See, our scripture readings this morning affirm that darkness is always present in this world. But our scriptures also affirm and affirm boldly that darkness – no matter how overwhelming it may seem in the moment – no matter how that darkness came into being, whether it is the result of past hurts, death and grief, lust for power, sadness, or sin – even if that darkness touches our very souls, it can never overcome God’s light! Matthew shows us that for all his power and scheming, Herod could not overcome God made flesh in our midst. The Magi knowing the risks still continued their journey and came face to face with the Christ; they encountered the light of the world, and they were forever changed by it and we, too, must continue our journey to seek and find the Christ, and be changed as well.

    The Epiphany: the reality and promise that God’s light is available to all people and can never be overcome invites us to know and embrace that Epiphany in our own hearts and minds. It offers us the faith, the hope, and the strength to persevere and continue to seek and find the Christ in our hearts and in the faces of every person we meet. It invites us, it urges us, to continue our walk of faith; to “arise and shine” as Isaiah proclaimed; to see this world in the light of Christ that St. Paul says reveals “the mystery … of God who created all things” and who still offers grace, hope, light and life to all who believe.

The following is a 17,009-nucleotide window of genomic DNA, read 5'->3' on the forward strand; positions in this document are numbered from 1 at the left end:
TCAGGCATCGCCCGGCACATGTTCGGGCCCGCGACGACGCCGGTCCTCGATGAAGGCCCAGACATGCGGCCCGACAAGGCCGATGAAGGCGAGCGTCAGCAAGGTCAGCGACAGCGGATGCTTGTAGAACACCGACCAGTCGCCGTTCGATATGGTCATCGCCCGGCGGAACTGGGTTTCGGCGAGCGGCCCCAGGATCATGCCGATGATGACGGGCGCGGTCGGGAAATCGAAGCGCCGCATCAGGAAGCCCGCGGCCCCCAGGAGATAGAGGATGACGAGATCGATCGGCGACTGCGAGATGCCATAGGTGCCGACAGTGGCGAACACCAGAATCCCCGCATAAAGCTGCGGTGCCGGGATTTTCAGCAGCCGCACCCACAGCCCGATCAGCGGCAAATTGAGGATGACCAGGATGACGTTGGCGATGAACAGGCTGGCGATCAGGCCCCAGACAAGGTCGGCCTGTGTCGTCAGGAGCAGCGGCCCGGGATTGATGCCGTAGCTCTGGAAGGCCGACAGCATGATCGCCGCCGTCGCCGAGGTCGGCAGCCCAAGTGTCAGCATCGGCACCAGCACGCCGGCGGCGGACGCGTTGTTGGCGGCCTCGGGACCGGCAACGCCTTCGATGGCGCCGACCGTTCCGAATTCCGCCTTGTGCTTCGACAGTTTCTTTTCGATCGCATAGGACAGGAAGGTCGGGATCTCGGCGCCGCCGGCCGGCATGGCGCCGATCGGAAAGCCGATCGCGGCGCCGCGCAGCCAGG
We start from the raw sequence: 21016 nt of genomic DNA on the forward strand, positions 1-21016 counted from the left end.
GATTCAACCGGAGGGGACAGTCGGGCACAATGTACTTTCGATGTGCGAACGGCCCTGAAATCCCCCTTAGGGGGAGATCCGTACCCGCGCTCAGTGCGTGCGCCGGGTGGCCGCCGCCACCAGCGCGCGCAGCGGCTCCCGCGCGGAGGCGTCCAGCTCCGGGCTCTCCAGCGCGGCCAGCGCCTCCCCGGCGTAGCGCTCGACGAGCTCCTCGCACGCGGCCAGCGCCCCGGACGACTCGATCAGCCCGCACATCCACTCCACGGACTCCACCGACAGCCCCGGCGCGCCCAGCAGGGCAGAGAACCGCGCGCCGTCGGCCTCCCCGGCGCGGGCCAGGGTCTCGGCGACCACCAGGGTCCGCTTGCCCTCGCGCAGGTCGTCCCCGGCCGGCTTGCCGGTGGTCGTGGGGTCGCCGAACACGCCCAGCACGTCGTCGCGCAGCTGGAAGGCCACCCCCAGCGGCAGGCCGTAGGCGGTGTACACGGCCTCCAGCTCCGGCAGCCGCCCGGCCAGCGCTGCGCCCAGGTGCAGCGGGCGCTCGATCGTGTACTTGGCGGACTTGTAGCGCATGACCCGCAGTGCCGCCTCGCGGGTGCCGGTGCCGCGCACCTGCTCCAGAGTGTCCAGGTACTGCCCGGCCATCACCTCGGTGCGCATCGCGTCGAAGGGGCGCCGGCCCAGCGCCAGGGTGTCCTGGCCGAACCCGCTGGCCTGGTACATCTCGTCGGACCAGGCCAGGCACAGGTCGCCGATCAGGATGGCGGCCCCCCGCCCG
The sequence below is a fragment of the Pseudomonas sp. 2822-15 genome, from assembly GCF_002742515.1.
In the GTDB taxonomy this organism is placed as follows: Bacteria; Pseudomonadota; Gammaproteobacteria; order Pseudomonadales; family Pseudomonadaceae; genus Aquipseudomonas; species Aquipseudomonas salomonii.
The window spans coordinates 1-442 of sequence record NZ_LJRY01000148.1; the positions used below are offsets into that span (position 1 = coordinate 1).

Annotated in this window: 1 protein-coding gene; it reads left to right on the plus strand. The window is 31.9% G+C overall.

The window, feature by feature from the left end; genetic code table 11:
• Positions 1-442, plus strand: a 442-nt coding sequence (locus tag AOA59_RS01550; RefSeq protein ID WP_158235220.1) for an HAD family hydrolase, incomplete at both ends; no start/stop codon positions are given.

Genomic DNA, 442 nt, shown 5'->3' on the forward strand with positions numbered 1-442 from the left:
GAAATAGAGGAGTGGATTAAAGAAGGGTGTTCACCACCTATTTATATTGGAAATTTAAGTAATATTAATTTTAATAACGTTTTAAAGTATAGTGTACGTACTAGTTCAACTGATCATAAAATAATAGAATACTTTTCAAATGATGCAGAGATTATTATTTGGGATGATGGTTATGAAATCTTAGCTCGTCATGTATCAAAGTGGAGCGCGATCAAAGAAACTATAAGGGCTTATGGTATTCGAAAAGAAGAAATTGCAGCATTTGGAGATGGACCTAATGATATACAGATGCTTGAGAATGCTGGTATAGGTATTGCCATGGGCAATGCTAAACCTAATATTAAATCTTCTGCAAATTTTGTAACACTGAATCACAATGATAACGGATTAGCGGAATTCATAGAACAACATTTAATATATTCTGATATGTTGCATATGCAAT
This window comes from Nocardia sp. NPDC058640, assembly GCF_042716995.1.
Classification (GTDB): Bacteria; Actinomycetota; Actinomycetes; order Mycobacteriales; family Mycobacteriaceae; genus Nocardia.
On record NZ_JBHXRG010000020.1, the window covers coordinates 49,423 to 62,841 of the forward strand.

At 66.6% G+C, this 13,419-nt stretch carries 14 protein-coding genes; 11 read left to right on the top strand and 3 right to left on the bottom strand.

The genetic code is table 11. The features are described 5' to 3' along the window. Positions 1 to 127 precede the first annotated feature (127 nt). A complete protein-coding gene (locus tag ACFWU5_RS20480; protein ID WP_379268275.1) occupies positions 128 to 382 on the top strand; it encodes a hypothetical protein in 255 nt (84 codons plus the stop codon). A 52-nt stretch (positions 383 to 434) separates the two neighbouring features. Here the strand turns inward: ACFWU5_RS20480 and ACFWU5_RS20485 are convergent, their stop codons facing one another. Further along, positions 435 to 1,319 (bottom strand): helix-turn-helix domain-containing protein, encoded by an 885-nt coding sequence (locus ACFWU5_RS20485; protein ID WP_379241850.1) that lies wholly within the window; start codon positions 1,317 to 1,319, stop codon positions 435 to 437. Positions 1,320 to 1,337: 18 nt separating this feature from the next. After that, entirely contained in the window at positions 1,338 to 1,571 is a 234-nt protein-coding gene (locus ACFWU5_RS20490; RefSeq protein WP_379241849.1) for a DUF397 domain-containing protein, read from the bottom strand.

Beloved, we who are called as Christ’s own in baptism are invited to join the Magi on their journey in seeking and finding the Christ not just at Bethlehem, but in every moment of our lives so that we continue to be changed by him. For when we do find the Christ, like the Magi, we are encouraged to offer and share not only our gifts and abilities, but our very selves: our lives. In so doing, we take up and hold forth that Light of Christ: we arise and shine. And whenever and wherever God’s people choose to arise and carry forth the redemptive Light of Christ – that light immersed in the love, mercy, forgiveness and grace of God - all that darkness around us – a darkness so often fueled by hate and fear – the very darkness of sin - loses yet another shadow: one precious soul at a time. And the world, our world, is changed once more.

     So I invite you this morning to join me in giving thanks for the manifestation, that realized promise of a world-changing light - that gift of God’s grace - that offers to abide and grow within our hearts and minds. And then, together, arise, go forth, and choose through our daily lives to demonstrate and shine with this glory of the Lord that has risen upon us, and offers to rise upon and shine forth from within all who will believe on, and seek the Christ not just today, but always. Amen.